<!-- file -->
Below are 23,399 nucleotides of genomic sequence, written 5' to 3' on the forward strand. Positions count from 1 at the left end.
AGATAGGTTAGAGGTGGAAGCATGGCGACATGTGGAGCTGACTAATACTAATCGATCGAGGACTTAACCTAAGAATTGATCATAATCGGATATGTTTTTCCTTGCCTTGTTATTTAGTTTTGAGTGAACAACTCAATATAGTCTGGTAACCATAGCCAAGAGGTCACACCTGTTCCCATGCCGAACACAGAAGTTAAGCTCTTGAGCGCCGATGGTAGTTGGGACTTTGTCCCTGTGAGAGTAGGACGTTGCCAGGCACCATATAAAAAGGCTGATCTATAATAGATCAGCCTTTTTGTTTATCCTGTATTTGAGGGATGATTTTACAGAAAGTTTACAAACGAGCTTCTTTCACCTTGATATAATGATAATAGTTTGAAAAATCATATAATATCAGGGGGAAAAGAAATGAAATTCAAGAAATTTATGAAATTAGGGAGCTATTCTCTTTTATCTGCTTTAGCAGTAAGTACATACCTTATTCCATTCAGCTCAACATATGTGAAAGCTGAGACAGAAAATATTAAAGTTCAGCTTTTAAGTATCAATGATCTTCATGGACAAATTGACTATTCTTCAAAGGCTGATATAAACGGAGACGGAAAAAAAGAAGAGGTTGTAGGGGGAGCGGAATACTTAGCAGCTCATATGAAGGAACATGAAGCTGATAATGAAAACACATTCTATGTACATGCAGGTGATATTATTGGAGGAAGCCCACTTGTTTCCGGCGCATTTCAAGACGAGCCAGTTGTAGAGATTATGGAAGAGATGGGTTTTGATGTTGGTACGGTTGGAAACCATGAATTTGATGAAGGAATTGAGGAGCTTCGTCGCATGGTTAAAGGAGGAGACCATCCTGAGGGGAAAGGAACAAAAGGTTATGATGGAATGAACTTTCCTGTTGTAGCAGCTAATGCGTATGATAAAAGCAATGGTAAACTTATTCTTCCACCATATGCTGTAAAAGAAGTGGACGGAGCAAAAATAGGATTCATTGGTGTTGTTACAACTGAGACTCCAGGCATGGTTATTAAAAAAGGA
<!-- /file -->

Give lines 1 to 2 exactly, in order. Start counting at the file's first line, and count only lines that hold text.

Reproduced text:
Below are 23,399 nucleotides of genomic sequence, written 5' to 3' on the forward strand. Positions count from 1 at the left end.
AGATAGGTTAGAGGTGGAAGCATGGCGACATGTGGAGCTGACTAATACTAATCGATCGAGGACTTAACCTAAGAATTGATCATAATCGGATATGTTTTTCCTTGCCTTGTTATTTAGTTTTGAGTGAACAACTCAATATAGTCTGGTAACCATAGCCAAGAGGTCACACCTGTTCCCATGCCGAACACAGAAGTTAAGCTCTTGAGCGCCGATGGTAGTTGGGACTTTGTCCCTGTGAGAGTAGGACGTTGCCAGGCACCATATAAAAAGGCTGATCTATAATAGATCAGCCTTTTTGTTTATCCTGTATTTGAGGGATGATTTTACAGAAAGTTTACAAACGAGCTTCTTTCACCTTGATATAATGATAATAGTTTGAAAAATCATATAATATCAGGGGGAAAAGAAATGAAATTCAAGAAATTTATGAAATTAGGGAGCTATTCTCTTTTATCTGCTTTAGCAGTAAGTACATACCTTATTCCATTCAGCTCAACATATGTGAAAGCTGAGACAGAAAATATTAAAGTTCAGCTTTTAAGTATCAATGATCTTCATGGACAAATTGACTATTCTTCAAAGGCTGATATAAACGGAGACGGAAAAAAAGAAGAGGTTGTAGGGGGAGCGGAATACTTAGCAGCTCATATGAAGGAACATGAAGCTGATAATGAAAACACATTCTATGTACATGCAGGTGATATTATTGGAGGAAGCCCACTTGTTTCCGGCGCATTTCAAGACGAGCCAGTTGTAGAGATTATGGAAGAGATGGGTTTTGATGTTGGTACGGTTGGAAACCATGAATTTGATGAAGGAATTGAGGAGCTTCGTCGCATGGTTAAAGGAGGAGACCATCCTGAGGGGAAAGGAACAAAAGGTTATGATGGAATGAACTTTCCTGTTGTAGCAGCTAATGCGTATGATAAAAGCAATGGTAAACTTATTCTTCCACCATATGCTGTAAAAGAAGTGGACGGAGCAAAAATAGGATTCATTGGTGTTGTTACAACTGAGACTCCAGGCATGGTTATTAAAAAAGGA